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ICO calls for views on code of practice and more regulation covering use of data in campaigns and elections

Derek du Preez Profile picture for user ddpreez November 6, 2018
The UK’s data regulator - the Information Commissioner’s Office (ICO) - has provided an update to its investigation into the use of data analytics in political campaigns. Facebook has already been fined £500,000 and the investigation is ongoing.

The Information Commissioner’s Office (ICO) is ramping up its calls for more regulation covering the use of data in political campaigns and elections, as it also published an update to its ongoing investigation into misconduct during the EU referendum and the 2016 US election.

The ICO has sent warning letters to 11 political parties about the processing of personal data - with particular concern around purchasing lists from data brokers - and has also referred Facebook to Ireland’s data watchdog, having already issued the social network a maximum fine of £500,000 for failing to keep its users’ personal information secure.

Since the ICO began its investigation in May 2017 it has examined 30 organisations, interviewed 33 individuals and is working through forensic analysis of 700 terabytes of data - the equivalent of 52 billion pages.

Whilst the investigation began in early 2017, new revelations surrounding Cambridge Analytica, Facebook and the Leave.EU campaign have also come to the fore. The story is ongoing and complex, with multiple parties involved, but the ICO is essentially worried about the misuse of personal data to influence people during elections and campaigns.

Or as the ICO puts it, it is “concerned about invisible processing” - the “behind the scenes algorithms, analysis, data matching and profiling that involves people’s personal information”.

The ICO has this week published a report to parliament with the full details of its investigations thus far.

Elizabeth Denham, the UK Information Commissioner, said:

“[The report] sets out what we have found and what we now know. But it is not the end. Some of the issues uncovered in our investigation are still ongoing or will require further investigation or action.

“Throughout our enquiries we found a disturbing disregard for voters’ personal privacy by players across the political campaigning eco-system — from data companies and data brokers to social media platforms, campaign groups and political parties.

“Where there have been breaches of the law we have acted. We have issued monetary penalties - including the maximum £500,000 (under the previous law) to Facebook – and enforcement notices that compel companies and campaigns to comply with the law. We’ve instigated criminal proceedings against SCL Elections Ltd and referred issues to other regulators and law enforcement agencies. And where we have found no evidence of illegalities, we have shared those findings openly too.”

A full list of all the ICO’s enforcements to date can be found here.

What’s next

However, the ICO has been clear that its efforts to date are not just about enforcement. Denham said that “we are at a crossroads” and that trust and confidence in the integrity of our democratic processes risks being disrupted because the “average person has little idea of what is going on behind the scenes”.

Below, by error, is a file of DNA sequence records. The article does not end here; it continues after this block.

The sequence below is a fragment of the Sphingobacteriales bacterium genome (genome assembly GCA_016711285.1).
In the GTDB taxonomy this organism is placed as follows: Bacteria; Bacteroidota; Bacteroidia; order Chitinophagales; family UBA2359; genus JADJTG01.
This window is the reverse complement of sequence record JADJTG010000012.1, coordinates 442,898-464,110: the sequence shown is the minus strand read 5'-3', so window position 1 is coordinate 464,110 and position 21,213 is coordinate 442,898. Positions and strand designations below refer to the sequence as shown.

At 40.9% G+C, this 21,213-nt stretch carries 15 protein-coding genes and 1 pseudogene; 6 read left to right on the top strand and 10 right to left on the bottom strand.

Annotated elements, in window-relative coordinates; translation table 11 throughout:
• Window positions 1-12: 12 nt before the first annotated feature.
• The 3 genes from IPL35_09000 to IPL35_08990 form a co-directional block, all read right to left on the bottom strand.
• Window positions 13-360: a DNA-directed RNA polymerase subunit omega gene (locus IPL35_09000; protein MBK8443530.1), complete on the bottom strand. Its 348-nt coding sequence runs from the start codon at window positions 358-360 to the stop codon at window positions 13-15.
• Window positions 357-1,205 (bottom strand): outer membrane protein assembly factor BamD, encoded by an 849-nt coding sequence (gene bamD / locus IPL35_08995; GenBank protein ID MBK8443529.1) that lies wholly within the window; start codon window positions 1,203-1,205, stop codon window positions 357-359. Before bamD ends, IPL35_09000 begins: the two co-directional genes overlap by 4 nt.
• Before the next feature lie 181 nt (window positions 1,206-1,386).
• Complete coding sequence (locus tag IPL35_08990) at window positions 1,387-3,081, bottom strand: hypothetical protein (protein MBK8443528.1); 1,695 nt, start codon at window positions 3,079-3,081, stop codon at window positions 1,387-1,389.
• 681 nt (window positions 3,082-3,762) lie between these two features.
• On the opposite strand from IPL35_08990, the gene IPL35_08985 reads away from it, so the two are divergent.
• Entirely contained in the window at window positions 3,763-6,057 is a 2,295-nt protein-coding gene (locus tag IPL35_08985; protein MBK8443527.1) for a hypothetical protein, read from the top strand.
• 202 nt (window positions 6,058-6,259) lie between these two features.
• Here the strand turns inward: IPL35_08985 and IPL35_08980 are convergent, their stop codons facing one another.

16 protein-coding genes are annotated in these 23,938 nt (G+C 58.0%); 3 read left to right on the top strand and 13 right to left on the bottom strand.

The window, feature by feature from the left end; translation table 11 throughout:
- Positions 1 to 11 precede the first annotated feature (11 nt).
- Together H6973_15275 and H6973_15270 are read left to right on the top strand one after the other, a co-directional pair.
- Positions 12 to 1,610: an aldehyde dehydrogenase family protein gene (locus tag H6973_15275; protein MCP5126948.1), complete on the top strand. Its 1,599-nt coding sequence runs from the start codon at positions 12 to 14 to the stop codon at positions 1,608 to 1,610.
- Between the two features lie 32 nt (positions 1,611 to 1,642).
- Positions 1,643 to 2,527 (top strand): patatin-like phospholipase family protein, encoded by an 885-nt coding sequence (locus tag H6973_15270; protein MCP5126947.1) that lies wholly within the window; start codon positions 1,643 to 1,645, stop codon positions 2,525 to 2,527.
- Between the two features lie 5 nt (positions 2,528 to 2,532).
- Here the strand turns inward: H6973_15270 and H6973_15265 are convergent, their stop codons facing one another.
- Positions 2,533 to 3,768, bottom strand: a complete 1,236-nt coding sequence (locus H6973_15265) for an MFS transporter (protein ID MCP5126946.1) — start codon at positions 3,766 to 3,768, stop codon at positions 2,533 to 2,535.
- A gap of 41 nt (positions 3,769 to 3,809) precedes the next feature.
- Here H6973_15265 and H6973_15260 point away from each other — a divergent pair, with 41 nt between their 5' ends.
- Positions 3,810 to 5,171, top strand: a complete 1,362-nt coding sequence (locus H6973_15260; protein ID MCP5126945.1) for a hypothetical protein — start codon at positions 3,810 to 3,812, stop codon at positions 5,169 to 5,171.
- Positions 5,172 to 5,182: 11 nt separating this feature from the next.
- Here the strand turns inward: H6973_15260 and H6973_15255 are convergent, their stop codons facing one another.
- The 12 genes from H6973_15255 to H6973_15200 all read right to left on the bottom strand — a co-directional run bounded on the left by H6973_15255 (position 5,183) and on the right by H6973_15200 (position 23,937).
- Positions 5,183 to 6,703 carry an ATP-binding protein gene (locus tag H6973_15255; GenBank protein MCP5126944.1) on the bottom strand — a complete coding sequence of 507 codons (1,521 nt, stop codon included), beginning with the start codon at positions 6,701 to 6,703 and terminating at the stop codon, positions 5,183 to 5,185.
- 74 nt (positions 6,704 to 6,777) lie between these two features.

She said that this must change. Denham said that this is why government regulation is needed - and that social media companies regulating themselves isn’t enough.

“People can only make truly informed choices about who to vote for if they are sure those decisions have not been unduly influenced.

“What can we do to ensure that we preserve the integrity of future elections? How can we make sure that voters are truly in control of the outcome?

“Whilst voluntary initiatives by the social media platforms are welcome, a self-regulatory approach will not guarantee consistency, rigour or shore up public confidence.”

As a result, the ICO is calling for views for a code of practice covering the use of data in campaigns and elections. Denham said that this will “simplify the rules and give certainty and assurance about using personal data as a legitimate tool in campaigns and elections”.

The code should be given the same statutory footing as other codes of practice in the Data Protection Act 2018, according to the ICO.

Denham is also calling on the UK government to consider where there are regulatory gaps in the current data protection and electoral law landscape or ensure the regime is “fit for purpose in the digital age”.

Furthermore, the ICO acknowledges that this isn’t an issue the UK can tackle on its own. Denham said:

“Finally, this is a global issue, which requires global solutions. Our work has helped inform the EU’s initiatives to combat electoral interference. A Canadian Parliamentary Committee has recommended extending privacy law to political parties and the US is considering introducing its first comprehensive data protection law.

“I am immensely proud of the work of my team and the impact that our investigation has had.

“I hope our investigation provides a blueprint for other jurisdictions to take action and sets the standard for future investigations.”

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